DragonFly BSD
DragonFly kernel List (threaded) for 2003-07
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Re: userapi: signals

From: Matthew Dillon <dillon@xxxxxxxxxxxxxxxxxxxx>
Date: Tue, 22 Jul 2003 10:17:15 -0700 (PDT)

:>    I'm not sure how much kernel threading applies to user threading.  Kernel
:>    threads are more sensitive to memory issues since there is only one 
:>    KVM address space and very little of it is pageable.
:That doesn't mean the one can't be modelled on the other, and there's a
:lot of reasons (including the ease of developing code that can run in
:both contexts) for modelling the one on the other.

   Oh, absolutely.  In fact I expect it ought to be possible to transplant
   most of the LWKT scheduler and LWKT messaging code to userland.

:>:	2b. A userland thread will never be moved to another CPU, and will 
:>:never be preempted by a non-signal thread.
:>    No.  In userland anything can happen.  The system is free to interrupt
:>    a userland program and migrate it to another cpu at any time.
:OK, for "CPU" read "virtual CPU". It's going to continue to share its
:kernel-managed execution context with the same set of threads, and
:within that context it won't be preempted unless a signal (the user
:level equivalent of an interrupt) occurs.

    Correct.  So the same abstractions we use in the kernel could be used
    in userland.  i.e. messaging between (rforked) processes, use of a
    'critical section' to protect per-(rfork)-cpu data, localized scheduling,
    and so forth.

:>    To another abstracted cpu (rfork).  Yes, though perhaps all it really
:>    needs to do is write() to a communications pipe that goes to the target
:>    (abstracted) cpu.  Thus this sort of operation would become more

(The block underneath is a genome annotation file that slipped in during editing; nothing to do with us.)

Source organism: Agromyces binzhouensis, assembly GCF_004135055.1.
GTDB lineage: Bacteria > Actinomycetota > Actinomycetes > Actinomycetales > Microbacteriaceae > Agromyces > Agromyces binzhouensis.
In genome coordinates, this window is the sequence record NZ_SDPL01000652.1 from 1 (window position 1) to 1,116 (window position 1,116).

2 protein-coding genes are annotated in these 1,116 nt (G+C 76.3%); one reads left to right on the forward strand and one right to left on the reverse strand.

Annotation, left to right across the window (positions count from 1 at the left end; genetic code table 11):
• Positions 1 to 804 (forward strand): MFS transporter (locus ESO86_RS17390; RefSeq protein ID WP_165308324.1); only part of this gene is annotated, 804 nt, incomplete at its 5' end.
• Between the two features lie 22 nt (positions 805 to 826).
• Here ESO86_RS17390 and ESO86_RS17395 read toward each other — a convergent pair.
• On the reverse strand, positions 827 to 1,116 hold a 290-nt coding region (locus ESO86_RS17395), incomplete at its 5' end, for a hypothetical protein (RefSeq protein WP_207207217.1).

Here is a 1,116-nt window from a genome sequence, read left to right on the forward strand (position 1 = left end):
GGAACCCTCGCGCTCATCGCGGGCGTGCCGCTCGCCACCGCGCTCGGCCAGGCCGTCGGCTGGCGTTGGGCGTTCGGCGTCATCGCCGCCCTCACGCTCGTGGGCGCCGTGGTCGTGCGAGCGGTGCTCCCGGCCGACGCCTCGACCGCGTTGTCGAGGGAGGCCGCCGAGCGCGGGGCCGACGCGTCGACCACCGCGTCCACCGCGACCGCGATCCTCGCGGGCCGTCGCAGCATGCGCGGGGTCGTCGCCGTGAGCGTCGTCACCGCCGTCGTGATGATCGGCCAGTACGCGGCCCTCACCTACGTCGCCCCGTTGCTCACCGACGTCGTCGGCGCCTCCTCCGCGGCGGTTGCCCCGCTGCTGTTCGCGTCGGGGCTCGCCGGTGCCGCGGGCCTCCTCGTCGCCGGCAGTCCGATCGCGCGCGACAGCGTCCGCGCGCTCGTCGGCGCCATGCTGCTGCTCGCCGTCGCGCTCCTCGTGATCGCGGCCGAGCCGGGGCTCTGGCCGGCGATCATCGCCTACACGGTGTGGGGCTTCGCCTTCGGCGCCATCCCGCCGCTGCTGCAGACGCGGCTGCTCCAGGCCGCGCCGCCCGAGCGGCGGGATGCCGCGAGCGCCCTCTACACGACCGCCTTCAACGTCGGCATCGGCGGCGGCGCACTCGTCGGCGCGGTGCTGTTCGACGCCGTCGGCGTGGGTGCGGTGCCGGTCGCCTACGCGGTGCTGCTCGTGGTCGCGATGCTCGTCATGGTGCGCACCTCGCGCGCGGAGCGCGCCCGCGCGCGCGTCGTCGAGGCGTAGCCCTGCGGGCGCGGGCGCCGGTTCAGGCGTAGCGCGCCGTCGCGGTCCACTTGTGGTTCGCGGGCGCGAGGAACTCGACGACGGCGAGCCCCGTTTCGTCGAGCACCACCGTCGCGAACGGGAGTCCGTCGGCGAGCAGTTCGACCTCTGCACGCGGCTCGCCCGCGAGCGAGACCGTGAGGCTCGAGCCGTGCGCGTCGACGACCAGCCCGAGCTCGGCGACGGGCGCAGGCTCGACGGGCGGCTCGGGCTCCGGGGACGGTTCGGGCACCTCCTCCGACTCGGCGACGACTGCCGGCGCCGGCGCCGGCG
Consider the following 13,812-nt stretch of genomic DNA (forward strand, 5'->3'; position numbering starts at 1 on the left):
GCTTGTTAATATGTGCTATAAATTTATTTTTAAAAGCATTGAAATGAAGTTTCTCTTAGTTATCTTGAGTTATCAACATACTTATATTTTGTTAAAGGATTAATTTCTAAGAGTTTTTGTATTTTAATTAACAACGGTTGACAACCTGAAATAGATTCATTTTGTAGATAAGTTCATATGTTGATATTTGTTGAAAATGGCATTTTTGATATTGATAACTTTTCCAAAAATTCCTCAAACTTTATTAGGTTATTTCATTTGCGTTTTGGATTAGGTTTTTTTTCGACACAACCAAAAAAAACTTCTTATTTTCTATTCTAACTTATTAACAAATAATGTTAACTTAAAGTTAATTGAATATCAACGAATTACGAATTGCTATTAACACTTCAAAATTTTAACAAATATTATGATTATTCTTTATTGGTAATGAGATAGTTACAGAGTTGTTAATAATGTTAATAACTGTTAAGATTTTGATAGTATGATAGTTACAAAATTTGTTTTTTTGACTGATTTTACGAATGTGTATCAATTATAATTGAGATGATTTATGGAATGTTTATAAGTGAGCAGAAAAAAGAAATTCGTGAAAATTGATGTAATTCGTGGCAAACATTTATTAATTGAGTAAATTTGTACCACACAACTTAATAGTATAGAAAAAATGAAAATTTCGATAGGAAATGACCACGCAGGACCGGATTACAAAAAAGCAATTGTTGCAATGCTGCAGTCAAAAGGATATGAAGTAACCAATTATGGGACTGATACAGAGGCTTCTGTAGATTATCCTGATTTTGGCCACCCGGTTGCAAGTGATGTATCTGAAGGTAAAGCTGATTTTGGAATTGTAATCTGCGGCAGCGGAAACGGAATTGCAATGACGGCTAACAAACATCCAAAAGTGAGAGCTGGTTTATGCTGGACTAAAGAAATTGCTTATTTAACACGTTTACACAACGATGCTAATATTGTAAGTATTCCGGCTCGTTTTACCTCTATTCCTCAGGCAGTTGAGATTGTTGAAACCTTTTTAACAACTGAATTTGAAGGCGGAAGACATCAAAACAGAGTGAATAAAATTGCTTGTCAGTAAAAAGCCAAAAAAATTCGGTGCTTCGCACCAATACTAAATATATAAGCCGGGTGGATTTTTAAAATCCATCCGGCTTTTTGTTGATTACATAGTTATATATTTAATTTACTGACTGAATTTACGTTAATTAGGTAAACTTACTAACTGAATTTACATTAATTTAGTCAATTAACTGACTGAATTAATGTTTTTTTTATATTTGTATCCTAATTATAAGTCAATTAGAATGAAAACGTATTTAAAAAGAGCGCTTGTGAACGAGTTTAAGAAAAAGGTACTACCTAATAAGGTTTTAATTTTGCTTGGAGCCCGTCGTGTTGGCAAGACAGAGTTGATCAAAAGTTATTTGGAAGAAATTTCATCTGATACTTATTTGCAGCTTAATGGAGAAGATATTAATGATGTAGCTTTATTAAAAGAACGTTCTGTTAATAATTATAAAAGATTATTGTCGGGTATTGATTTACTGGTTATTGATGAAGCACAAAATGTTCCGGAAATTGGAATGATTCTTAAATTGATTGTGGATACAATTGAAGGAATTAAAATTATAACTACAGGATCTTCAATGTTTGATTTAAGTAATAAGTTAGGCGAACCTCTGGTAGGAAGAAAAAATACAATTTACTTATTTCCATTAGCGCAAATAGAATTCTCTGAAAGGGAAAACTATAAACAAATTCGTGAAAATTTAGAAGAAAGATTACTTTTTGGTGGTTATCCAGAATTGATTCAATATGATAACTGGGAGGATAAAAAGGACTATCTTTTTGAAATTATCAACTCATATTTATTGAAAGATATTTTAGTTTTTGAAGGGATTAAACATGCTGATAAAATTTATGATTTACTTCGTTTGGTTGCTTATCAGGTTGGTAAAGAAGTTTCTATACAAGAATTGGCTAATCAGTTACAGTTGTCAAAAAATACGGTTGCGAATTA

:>    efficient under heavier loads.
:That write() is probably going to require a context switch through kernel
:mode to complete (if only to avoid race conditions), though like an IPI that
:context switch can be deferred if there's other work still to do in the current
:rfork()ed context, and bundled up with other work.
:If you have a consistent view of memory AND you know for sure the other
:thread's on another CPU you could probably get away with something
:like a spinlock (but if it's on the same CPU that could get expensive :) ).

    There are lots of ways to do this.  Perhaps the use of a pipe just for
    notification (e.g. just write one byte and read-drain), or a SysV
    semaphore, and transfer the messages directly via shared memory.

    The kernel uses a very interesting lockless cross bar mechanism to
    handle the IPI messaging between cpus.  See lwkt_send_ipiq() in
    kern/lwkt_thread.c.  That sort of mechanism could easily be applied
    to the userland scheduler as well for communication between cpus.

:>    Right.  In fact, we could probably compile most of the LWKT subsystem
:>    separately as part of the userland scheduler. 
:Whether it's the same code or not (and that would be cool) it has a lot of
:the same restrictions and responsibilities.
:Do this right, and the UNIX system call emulator itself could run in the
:kernel. Which opens up all kinds of interesting possibilities. It would
:probably become possible to port dragonfly to hardware that doesn't
:even have an MMU, like an Amiga 1000 or Palm III.

    I really want the syscall emulator to run in usermode because the
    syscall emulator has so many interesting possibilities that only
    the ease of userland development (not crashing the system :-)) is
    capable of realizing them all.  Also because the emulation layer can
    become quite complex, especially considering linux and sysv (which I
    want to move out of the kernel and into the emulation layer), and 
    moving it out of the kernel would make the system more stable without
    costing us any performance.

					Matthew Dillon 

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